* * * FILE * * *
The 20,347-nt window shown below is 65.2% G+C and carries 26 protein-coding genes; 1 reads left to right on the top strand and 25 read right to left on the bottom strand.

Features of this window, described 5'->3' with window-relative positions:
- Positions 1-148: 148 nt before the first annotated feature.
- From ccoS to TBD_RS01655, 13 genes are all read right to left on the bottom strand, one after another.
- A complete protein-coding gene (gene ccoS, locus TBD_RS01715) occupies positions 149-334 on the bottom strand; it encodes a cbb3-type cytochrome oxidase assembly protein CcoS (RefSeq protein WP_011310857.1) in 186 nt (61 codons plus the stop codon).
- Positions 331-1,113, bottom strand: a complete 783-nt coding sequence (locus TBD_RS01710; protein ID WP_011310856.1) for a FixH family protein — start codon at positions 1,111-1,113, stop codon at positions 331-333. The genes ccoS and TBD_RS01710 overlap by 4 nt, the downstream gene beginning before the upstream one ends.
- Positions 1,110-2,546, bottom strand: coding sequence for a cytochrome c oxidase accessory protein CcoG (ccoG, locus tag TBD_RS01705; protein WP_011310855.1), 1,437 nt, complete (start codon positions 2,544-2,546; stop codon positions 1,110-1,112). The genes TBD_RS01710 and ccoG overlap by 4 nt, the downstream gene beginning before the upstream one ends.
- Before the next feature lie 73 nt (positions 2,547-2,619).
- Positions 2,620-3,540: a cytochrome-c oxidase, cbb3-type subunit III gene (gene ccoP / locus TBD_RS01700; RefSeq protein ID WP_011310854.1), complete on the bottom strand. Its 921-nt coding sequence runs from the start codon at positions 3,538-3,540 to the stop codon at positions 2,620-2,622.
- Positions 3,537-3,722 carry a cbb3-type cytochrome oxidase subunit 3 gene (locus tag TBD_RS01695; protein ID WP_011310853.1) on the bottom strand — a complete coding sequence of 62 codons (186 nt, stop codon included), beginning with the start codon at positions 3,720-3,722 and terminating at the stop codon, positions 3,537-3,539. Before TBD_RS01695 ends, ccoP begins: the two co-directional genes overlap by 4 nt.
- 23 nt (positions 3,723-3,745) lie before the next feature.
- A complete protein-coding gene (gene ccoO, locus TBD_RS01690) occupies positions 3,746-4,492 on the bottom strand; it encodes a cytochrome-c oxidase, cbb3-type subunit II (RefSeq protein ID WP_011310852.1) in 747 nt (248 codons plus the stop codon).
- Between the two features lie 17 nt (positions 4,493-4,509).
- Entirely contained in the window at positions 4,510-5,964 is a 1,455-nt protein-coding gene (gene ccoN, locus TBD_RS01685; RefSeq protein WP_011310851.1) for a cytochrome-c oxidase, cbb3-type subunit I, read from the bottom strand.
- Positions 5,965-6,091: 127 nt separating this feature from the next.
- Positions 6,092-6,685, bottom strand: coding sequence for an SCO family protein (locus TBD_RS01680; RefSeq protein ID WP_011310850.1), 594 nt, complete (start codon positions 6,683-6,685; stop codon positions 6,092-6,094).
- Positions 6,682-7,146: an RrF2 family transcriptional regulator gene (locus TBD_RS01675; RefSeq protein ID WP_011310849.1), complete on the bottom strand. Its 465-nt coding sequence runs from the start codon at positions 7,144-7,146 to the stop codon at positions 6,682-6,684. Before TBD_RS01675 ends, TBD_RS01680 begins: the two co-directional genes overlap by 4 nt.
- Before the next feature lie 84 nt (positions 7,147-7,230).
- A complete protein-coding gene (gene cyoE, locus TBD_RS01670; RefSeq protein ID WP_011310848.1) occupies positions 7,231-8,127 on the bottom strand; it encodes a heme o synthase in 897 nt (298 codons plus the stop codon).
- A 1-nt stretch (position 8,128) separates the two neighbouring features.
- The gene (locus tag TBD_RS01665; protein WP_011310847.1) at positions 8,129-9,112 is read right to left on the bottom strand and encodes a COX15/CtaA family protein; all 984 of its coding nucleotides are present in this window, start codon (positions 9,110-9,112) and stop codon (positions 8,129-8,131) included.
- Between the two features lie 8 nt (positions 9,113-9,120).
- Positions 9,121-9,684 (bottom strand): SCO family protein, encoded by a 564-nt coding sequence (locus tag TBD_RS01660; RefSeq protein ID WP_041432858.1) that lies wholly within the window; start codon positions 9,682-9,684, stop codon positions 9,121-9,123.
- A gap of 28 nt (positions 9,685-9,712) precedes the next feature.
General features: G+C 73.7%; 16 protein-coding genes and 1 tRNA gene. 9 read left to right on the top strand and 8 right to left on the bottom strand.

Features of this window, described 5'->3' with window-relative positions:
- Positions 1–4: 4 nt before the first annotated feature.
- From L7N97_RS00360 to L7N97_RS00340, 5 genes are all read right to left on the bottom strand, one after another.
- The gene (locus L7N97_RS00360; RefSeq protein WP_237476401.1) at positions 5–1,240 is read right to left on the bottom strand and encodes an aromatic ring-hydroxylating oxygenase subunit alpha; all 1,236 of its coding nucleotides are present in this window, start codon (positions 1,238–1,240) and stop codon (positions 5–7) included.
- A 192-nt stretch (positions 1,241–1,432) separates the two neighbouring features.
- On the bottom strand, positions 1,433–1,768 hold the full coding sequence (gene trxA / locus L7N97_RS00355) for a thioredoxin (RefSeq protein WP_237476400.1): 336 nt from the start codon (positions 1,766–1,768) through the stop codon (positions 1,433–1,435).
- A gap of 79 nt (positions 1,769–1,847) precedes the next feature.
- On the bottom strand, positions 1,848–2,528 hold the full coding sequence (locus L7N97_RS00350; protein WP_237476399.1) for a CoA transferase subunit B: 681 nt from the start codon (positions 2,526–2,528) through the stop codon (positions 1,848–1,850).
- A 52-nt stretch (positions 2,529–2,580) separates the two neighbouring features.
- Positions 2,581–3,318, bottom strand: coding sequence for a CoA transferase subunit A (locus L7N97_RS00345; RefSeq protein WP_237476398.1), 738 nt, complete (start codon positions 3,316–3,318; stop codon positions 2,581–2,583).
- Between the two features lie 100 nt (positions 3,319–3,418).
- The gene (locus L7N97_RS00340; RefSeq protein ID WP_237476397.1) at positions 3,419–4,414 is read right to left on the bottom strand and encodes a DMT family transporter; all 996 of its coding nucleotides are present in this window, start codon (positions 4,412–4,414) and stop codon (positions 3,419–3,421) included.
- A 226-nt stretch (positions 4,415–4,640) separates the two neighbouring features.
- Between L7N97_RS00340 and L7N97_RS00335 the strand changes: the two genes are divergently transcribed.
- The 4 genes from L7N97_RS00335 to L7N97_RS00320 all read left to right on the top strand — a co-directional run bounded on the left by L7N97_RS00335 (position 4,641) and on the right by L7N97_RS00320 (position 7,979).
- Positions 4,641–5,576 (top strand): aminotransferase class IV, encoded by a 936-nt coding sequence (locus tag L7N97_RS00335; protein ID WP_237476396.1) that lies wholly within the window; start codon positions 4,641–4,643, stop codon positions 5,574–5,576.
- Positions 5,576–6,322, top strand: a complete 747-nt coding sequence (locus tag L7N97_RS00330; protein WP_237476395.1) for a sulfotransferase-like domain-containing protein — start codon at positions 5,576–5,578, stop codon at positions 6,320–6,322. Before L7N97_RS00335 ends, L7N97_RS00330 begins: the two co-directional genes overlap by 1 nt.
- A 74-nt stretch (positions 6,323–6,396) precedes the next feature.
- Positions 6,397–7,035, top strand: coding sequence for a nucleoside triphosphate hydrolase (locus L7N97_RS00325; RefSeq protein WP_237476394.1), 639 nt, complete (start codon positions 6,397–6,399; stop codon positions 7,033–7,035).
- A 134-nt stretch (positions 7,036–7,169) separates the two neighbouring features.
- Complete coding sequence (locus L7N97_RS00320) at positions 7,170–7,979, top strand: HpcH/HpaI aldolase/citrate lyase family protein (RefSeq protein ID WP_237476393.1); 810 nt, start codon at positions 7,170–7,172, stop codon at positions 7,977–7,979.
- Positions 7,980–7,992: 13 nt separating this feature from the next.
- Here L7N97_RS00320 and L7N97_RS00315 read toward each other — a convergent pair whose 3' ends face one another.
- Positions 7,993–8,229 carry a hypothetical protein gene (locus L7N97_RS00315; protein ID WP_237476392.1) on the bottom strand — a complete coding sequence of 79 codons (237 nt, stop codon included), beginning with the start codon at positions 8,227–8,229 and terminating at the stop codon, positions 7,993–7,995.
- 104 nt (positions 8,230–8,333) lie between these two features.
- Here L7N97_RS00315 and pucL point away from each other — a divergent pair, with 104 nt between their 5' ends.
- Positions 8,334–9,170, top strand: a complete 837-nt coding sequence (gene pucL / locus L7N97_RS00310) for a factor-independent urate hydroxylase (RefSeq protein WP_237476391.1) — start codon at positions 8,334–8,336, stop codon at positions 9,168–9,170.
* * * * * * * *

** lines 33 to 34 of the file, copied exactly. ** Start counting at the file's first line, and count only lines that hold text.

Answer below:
- On the bottom strand, positions 1,848–2,528 hold the full coding sequence (locus L7N97_RS00350; protein WP_237476399.1) for a CoA transferase subunit B: 681 nt from the start codon (positions 2,526–2,528) through the stop codon (positions 1,848–1,850).
- A 52-nt stretch (positions 2,529–2,580) separates the two neighbouring features.